# Intersection of system of equations has finite number of solutions?

If $n$ is a positive integer and $b_1, b_2, \cdots, b_n$ are positive real numbers such that $b_i \not= b_{i+1}$ (with the convention that $b_{n+1} = b_1$), then can it be shown that the system of equations $a_i^2+a_ia_{i+1}+a_{i+1}^2 = b_i$ for $i=1,2,\cdots, n$ has a finite number of solutions? (EDIT: Gerry Myerson pointed out that I forgot to write $a_{n+1} = a_1.$)

I'm curious about this question because the corresponding questions for $x+y, xy, x^2+y^2, x^2+y^2+2xy$ all can have infinite numbers of solutions, while intuitively, this curve shouldn't because there aren't any obvious reductions to the linear case like in the previous examples.

I labeled this algebraic geometry because it seemed to be a problem that was perhaps solvable with the methods of algebraic geometry (In particular, it seems that if the variables are required to be complex rather than real, the statement should still hold.)

For n odd and all the variables positive reals, it can be shown there is at most 1 solution. If $a_1$ increases, then $a_2$ decreases, and $a_3$ increases, and so on until it can be shown that $a_1$ has both increased and decreased. A similar argument holds for when $a_1$ decreases, so $a_1$ must stay the same.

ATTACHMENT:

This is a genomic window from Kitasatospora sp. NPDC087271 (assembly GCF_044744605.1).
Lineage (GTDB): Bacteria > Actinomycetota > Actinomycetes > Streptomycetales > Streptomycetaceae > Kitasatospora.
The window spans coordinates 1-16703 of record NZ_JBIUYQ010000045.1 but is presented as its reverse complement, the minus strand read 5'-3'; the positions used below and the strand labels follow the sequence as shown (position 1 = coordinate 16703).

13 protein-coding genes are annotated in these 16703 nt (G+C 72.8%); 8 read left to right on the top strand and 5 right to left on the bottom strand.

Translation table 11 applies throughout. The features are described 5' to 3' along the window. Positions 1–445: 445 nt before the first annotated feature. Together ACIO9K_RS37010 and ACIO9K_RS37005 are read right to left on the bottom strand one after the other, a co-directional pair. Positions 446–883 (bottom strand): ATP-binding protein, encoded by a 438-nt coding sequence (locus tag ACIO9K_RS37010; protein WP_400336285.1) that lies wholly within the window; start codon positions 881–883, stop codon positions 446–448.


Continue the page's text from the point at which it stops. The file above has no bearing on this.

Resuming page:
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I'd be surprised if your proof for $x^2+y^2$ didn't extend to $x^2+xy+y^2$ which can, after all, be rewritten as $(x+(1/2)y)^2+((\sqrt3/4)y)^2$ and thus transformed to $u^2+v^2$ by a simple linear transformation.
I don't believe this works, because the proof working for $x^2+y^2$ requires that the y for one equation is equal to the x of the next equation, while this transform breaks the symmetry. –  David Yang Mar 22 '12 at 3:30
To clarify my comment: For example, the system $a^2+b^2 = 3, b^2+c^2 = 4, c^2+d^2 = 5, d^2+a^2 = 4$ has an infinite number of solutions because the equations are linearly dependent. But I don't see a clear way to establish number of solutions to the system with the same equations but $(a+\frac{b}{2})^2 + (\frac{b\sqrt{3}}{4})^2$ instead... am I missing a way? –  David Yang Mar 22 '12 at 3:35
I see your point. You didn't state $a_{n+1}=a_1$, but evidently you want that, which I missed. –  Gerry Myerson Mar 22 '12 at 5:33